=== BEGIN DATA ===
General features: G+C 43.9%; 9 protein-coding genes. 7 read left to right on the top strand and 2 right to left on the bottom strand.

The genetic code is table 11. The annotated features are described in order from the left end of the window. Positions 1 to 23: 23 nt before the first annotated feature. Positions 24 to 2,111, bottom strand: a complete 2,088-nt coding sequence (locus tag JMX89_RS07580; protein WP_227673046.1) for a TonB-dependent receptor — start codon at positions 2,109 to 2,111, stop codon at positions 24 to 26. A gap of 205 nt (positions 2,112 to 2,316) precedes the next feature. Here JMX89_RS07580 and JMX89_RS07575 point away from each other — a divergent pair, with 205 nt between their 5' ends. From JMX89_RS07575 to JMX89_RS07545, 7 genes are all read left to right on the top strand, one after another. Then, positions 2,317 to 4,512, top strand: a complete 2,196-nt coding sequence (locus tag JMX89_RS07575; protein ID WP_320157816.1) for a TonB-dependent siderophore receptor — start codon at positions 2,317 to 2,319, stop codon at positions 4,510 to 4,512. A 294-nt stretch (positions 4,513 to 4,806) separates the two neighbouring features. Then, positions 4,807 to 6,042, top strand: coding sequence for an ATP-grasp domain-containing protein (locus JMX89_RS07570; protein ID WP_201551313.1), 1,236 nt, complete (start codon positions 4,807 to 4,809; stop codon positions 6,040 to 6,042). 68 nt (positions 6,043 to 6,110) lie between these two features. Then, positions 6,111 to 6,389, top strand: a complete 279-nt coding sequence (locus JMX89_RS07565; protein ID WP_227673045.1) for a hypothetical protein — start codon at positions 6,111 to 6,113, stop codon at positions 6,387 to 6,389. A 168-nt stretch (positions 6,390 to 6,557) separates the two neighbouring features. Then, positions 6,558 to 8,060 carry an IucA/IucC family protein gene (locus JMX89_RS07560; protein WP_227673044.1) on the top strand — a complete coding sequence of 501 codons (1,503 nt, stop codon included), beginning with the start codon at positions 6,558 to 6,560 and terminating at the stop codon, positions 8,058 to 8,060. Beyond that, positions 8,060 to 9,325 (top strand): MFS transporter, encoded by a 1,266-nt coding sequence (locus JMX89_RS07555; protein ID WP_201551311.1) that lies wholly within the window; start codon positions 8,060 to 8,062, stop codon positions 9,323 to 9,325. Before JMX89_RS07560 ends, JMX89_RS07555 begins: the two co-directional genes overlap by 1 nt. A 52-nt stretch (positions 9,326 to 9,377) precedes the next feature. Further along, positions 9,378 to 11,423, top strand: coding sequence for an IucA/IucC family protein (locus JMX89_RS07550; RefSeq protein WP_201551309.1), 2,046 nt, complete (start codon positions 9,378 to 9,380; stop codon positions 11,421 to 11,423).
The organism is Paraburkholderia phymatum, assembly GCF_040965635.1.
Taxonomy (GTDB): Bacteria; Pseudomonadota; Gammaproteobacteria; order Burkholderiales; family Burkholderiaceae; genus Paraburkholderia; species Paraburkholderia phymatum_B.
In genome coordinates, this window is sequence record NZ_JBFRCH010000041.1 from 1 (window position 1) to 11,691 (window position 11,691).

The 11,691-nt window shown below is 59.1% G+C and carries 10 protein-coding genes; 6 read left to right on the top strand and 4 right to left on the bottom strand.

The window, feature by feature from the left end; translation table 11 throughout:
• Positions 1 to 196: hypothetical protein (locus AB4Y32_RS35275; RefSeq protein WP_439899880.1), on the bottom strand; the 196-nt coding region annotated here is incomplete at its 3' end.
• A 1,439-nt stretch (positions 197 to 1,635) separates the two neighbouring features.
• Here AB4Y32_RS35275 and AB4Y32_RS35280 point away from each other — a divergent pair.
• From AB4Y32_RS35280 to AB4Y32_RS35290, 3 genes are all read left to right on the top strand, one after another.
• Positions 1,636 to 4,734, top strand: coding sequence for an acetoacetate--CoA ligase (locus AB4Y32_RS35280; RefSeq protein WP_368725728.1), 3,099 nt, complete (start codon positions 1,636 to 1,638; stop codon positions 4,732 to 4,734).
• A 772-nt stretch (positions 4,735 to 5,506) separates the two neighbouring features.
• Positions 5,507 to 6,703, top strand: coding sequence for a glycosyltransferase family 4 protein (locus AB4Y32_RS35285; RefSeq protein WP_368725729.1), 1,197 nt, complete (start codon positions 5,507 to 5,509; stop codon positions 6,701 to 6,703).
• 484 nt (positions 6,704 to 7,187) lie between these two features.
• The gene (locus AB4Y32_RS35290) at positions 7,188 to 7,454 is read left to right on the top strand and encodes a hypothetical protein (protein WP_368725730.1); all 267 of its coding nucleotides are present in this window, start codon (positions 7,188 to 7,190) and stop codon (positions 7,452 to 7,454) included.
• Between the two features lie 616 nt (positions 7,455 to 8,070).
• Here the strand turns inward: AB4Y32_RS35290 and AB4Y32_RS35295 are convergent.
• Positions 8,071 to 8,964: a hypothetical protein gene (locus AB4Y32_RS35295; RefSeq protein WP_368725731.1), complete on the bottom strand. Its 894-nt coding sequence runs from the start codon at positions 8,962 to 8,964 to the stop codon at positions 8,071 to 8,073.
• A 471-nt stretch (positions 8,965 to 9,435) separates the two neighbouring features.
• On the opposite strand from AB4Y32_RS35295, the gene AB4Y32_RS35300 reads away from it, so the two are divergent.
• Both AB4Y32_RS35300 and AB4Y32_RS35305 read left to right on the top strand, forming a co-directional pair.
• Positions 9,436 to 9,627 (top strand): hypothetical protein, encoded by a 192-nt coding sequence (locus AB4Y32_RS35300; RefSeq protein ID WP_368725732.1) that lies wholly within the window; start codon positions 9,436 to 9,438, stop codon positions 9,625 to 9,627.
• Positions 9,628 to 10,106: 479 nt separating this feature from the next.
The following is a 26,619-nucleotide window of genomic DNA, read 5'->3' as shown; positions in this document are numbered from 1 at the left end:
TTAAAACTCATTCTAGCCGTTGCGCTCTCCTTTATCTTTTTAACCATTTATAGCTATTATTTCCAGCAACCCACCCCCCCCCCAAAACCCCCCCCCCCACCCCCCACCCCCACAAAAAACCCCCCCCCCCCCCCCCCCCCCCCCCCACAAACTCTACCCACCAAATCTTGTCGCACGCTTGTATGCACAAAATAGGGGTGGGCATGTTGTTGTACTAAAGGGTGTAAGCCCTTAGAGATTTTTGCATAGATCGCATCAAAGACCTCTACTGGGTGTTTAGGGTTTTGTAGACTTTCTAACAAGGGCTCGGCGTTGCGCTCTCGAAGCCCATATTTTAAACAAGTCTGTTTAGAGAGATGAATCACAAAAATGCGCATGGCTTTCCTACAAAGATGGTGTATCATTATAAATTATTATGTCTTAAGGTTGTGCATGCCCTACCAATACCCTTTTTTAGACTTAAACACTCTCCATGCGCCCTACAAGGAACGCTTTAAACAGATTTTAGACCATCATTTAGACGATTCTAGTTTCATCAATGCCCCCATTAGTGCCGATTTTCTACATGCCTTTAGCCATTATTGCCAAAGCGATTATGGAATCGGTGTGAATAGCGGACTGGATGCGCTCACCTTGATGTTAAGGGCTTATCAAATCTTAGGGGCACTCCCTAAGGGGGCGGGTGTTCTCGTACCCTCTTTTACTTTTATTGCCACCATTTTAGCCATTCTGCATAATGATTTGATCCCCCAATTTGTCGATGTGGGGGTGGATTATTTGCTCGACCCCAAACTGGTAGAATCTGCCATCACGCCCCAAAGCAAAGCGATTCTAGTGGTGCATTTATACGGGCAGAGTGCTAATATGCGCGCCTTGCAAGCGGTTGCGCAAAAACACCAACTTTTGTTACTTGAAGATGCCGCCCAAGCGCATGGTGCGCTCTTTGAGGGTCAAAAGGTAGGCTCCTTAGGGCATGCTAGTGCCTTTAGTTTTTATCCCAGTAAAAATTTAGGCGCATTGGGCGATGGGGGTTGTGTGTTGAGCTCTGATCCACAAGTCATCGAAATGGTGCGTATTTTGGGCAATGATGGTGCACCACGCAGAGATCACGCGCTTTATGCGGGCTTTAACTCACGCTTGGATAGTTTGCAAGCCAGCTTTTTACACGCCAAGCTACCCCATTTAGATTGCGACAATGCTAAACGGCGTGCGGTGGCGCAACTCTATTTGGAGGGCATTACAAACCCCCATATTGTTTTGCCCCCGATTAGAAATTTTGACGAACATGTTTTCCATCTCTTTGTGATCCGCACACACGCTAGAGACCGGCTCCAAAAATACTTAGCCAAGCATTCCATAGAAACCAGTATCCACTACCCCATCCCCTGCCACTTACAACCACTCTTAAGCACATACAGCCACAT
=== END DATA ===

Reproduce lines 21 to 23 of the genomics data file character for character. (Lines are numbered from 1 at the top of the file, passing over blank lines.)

• On the opposite strand from AB4Y32_RS35295, the gene AB4Y32_RS35300 reads away from it, so the two are divergent.
• Both AB4Y32_RS35300 and AB4Y32_RS35305 read left to right on the top strand, forming a co-directional pair.
• Positions 9,436 to 9,627 (top strand): hypothetical protein, encoded by a 192-nt coding sequence (locus AB4Y32_RS35300; RefSeq protein ID WP_368725732.1) that lies wholly within the window; start codon positions 9,436 to 9,438, stop codon positions 9,625 to 9,627.